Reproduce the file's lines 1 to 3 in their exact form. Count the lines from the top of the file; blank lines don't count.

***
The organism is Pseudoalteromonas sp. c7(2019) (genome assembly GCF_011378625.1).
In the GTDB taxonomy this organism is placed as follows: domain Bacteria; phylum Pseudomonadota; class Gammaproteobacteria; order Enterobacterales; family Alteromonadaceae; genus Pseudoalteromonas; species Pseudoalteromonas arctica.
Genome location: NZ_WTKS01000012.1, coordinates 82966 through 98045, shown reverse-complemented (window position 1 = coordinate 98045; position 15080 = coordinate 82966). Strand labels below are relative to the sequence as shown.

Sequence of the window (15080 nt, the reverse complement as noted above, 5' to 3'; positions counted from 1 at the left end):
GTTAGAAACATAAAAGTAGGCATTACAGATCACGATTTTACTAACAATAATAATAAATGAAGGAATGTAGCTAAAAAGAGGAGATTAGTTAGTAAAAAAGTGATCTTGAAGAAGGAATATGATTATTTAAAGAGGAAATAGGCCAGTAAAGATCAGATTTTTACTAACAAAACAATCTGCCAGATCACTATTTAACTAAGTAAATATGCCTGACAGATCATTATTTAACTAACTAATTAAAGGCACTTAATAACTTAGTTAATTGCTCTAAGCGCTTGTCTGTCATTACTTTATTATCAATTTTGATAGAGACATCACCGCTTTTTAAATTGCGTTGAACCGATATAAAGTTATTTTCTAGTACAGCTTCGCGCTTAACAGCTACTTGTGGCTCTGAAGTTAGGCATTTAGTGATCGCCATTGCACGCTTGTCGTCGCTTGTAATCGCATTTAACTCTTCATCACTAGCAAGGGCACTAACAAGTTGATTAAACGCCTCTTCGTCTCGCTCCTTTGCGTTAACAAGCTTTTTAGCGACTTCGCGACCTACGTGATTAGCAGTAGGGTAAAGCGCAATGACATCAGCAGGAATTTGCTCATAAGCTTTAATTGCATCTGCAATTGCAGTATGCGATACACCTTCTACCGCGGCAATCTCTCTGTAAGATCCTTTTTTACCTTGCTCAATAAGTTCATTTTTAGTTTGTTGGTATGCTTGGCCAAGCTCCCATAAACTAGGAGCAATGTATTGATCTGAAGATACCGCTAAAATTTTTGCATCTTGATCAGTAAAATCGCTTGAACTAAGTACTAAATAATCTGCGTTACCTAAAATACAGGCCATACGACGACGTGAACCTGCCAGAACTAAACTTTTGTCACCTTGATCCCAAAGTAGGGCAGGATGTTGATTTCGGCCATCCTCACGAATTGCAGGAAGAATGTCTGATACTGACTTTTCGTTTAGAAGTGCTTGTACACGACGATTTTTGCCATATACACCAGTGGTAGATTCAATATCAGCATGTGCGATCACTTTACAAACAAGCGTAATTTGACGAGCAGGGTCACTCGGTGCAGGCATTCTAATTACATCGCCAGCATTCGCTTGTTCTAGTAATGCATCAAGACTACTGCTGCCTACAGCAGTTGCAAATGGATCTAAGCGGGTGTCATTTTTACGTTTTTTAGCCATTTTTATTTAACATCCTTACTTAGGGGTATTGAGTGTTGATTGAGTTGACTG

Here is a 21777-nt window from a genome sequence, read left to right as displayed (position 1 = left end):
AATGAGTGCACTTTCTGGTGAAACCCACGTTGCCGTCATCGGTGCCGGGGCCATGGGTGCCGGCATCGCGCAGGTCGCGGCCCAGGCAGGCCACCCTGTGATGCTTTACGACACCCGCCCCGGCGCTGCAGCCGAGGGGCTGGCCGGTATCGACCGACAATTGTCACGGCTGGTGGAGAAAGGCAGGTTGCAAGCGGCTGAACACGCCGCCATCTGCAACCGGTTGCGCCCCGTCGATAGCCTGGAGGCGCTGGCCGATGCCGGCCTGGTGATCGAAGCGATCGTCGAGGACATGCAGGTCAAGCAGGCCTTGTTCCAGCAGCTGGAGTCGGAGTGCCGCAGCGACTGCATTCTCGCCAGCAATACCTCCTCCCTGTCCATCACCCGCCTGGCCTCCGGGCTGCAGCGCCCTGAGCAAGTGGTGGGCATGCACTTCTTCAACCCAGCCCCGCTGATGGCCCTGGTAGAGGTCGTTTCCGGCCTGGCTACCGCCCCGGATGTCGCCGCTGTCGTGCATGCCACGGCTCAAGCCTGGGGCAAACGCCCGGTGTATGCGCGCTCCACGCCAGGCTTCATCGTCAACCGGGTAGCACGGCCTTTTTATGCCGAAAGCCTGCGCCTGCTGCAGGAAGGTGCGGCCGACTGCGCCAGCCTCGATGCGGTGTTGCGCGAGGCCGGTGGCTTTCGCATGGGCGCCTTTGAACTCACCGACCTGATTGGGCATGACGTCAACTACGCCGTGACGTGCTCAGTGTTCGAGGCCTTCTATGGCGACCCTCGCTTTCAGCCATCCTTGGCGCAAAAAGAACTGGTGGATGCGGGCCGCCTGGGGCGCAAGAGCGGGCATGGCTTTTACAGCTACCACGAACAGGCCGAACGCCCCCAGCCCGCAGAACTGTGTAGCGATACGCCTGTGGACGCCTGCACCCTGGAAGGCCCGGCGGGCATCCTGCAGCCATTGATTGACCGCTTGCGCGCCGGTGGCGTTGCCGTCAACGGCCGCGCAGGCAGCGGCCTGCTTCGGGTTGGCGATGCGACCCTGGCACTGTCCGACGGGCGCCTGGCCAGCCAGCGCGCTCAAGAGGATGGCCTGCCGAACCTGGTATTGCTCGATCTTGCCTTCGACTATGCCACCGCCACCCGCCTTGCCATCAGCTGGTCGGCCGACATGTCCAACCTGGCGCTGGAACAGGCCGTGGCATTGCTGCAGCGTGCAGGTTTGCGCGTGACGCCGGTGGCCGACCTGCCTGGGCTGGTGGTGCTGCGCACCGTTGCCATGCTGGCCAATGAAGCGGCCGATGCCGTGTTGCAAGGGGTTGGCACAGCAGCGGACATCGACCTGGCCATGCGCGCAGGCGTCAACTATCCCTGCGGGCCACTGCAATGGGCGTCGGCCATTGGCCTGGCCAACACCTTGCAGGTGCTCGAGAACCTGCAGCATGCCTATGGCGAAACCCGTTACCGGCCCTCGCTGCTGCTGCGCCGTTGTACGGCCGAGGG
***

The organism is Pseudoalteromonas sp. c7(2019) (genome assembly GCF_011378625.1).
In the GTDB taxonomy this organism is placed as follows: domain Bacteria; phylum Pseudomonadota; class Gammaproteobacteria; order Enterobacterales; family Alteromonadaceae; genus Pseudoalteromonas; species Pseudoalteromonas arctica.
Genome location: NZ_WTKS01000012.1, coordinates 82966 through 98045, shown reverse-complemented (window position 1 = coordinate 98045; position 15080 = coordinate 82966). Strand labels below are relative to the sequence as shown.